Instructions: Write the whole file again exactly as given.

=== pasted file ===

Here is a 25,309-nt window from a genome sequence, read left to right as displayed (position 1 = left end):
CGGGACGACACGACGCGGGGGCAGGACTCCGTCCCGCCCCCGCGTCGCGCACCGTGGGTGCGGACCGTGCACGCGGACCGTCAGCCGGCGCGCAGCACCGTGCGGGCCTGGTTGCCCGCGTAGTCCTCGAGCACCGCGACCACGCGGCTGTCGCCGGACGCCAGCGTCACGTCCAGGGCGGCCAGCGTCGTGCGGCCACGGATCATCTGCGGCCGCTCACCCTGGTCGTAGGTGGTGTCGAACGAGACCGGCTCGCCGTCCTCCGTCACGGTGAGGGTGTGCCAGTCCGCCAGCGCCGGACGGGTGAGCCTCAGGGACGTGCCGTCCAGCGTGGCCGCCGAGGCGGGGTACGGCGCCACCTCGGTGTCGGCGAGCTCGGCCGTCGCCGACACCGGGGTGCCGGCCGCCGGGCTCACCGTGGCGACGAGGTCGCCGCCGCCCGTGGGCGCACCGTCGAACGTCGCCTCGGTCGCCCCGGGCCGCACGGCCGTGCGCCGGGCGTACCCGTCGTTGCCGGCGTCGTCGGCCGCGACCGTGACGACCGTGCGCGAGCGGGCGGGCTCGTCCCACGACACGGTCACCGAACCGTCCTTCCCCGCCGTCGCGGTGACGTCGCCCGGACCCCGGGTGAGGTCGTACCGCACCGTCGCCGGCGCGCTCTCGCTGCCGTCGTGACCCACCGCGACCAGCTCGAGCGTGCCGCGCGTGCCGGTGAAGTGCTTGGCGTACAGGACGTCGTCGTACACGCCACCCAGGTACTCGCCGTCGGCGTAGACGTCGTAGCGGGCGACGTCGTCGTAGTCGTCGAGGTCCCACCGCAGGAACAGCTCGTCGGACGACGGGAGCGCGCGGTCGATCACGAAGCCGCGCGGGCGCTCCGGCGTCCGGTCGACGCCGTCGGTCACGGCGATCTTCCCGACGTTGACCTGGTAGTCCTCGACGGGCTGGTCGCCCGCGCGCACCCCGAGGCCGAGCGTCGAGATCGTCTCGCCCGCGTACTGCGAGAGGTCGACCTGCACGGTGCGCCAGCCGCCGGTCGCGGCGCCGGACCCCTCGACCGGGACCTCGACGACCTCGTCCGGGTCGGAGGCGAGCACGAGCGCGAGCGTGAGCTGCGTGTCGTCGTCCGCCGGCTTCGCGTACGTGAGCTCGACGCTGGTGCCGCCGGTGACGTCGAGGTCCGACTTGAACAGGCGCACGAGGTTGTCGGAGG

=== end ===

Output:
Here is a 25,309-nt window from a genome sequence, read left to right as displayed (position 1 = left end):
CGGGACGACACGACGCGGGGGCAGGACTCCGTCCCGCCCCCGCGTCGCGCACCGTGGGTGCGGACCGTGCACGCGGACCGTCAGCCGGCGCGCAGCACCGTGCGGGCCTGGTTGCCCGCGTAGTCCTCGAGCACCGCGACCACGCGGCTGTCGCCGGACGCCAGCGTCACGTCCAGGGCGGCCAGCGTCGTGCGGCCACGGATCATCTGCGGCCGCTCACCCTGGTCGTAGGTGGTGTCGAACGAGACCGGCTCGCCGTCCTCCGTCACGGTGAGGGTGTGCCAGTCCGCCAGCGCCGGACGGGTGAGCCTCAGGGACGTGCCGTCCAGCGTGGCCGCCGAGGCGGGGTACGGCGCCACCTCGGTGTCGGCGAGCTCGGCCGTCGCCGACACCGGGGTGCCGGCCGCCGGGCTCACCGTGGCGACGAGGTCGCCGCCGCCCGTGGGCGCACCGTCGAACGTCGCCTCGGTCGCCCCGGGCCGCACGGCCGTGCGCCGGGCGTACCCGTCGTTGCCGGCGTCGTCGGCCGCGACCGTGACGACCGTGCGCGAGCGGGCGGGCTCGTCCCACGACACGGTCACCGAACCGTCCTTCCCCGCCGTCGCGGTGACGTCGCCCGGACCCCGGGTGAGGTCGTACCGCACCGTCGCCGGCGCGCTCTCGCTGCCGTCGTGACCCACCGCGACCAGCTCGAGCGTGCCGCGCGTGCCGGTGAAGTGCTTGGCGTACAGGACGTCGTCGTACACGCCACCCAGGTACTCGCCGTCGGCGTAGACGTCGTAGCGGGCGACGTCGTCGTAGTCGTCGAGGTCCCACCGCAGGAACAGCTCGTCGGACGACGGGAGCGCGCGGTCGATCACGAAGCCGCGCGGGCGCTCCGGCGTCCGGTCGACGCCGTCGGTCACGGCGATCTTCCCGACGTTGACCTGGTAGTCCTCGACGGGCTGGTCGCCCGCGCGCACCCCGAGGCCGAGCGTCGAGATCGTCTCGCCCGCGTACTGCGAGAGGTCGACCTGCACGGTGCGCCAGCCGCCGGTCGCGGCGCCGGACCCCTCGACCGGGACCTCGACGACCTCGTCCGGGTCGGAGGCGAGCACGAGCGCGAGCGTGAGCTGCGTGTCGTCGTCCGCCGGCTTCGCGTACGTGAGCTCGACGCTGGTGCCGCCGGTGACGTCGAGGTCCGACTTGAACAGGCGCACGAGGTTGTCGGAGG